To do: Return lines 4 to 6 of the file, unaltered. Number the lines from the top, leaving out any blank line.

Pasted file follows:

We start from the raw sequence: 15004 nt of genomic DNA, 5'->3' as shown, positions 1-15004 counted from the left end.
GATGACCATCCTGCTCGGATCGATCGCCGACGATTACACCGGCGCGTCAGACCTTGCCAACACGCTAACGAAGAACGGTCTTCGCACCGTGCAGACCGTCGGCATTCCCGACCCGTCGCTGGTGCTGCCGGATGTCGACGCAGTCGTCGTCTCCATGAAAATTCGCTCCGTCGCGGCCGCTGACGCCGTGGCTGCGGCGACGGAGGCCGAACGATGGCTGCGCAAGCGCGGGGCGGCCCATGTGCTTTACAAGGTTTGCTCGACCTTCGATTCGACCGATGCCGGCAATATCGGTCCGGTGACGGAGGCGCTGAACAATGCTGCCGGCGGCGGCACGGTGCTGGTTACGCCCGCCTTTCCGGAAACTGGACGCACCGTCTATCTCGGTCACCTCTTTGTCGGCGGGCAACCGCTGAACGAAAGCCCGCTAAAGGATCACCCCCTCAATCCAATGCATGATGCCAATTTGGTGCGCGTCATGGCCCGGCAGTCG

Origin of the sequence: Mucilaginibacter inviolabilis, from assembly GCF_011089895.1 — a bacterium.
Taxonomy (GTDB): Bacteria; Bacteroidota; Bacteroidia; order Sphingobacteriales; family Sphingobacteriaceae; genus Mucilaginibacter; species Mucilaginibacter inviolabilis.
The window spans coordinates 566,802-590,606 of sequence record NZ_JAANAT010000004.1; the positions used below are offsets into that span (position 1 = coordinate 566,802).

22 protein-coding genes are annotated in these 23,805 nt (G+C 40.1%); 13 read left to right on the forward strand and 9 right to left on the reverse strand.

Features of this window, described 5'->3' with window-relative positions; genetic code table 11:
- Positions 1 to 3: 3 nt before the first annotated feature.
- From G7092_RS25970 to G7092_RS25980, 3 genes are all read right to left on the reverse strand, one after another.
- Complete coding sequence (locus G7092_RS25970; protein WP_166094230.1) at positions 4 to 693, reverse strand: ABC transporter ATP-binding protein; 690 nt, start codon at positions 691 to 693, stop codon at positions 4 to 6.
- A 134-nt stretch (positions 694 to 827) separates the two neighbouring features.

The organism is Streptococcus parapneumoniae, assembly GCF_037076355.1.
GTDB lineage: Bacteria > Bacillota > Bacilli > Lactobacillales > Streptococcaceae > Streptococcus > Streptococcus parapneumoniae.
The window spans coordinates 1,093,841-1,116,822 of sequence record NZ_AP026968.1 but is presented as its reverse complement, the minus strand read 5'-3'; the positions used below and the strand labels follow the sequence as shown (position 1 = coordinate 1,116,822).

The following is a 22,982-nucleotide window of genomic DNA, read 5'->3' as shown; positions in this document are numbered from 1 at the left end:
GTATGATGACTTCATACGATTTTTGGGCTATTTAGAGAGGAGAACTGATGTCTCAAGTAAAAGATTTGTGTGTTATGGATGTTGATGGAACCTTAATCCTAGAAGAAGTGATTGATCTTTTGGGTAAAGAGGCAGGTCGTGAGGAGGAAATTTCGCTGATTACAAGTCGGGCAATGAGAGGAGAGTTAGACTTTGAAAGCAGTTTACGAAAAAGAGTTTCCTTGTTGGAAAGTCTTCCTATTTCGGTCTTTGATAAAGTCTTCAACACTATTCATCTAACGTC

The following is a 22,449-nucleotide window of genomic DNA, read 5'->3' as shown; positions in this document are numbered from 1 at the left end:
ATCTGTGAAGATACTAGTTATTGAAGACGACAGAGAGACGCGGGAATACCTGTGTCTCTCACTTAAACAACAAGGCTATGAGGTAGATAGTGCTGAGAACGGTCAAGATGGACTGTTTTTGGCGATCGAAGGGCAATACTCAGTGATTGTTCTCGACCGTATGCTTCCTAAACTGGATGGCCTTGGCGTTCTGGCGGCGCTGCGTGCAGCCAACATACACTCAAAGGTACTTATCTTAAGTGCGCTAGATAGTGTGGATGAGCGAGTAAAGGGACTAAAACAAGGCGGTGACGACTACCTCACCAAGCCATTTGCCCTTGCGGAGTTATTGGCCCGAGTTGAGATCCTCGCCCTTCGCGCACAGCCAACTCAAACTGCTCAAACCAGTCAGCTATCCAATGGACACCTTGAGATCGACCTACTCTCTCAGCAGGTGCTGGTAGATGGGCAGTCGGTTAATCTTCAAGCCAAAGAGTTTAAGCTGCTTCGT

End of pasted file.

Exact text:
Taxonomy (GTDB): Bacteria; Bacteroidota; Bacteroidia; order Sphingobacteriales; family Sphingobacteriaceae; genus Mucilaginibacter; species Mucilaginibacter inviolabilis.
The window spans coordinates 566,802-590,606 of sequence record NZ_JAANAT010000004.1; the positions used below are offsets into that span (position 1 = coordinate 566,802).

22 protein-coding genes are annotated in these 23,805 nt (G+C 40.1%); 13 read left to right on the forward strand and 9 right to left on the reverse strand.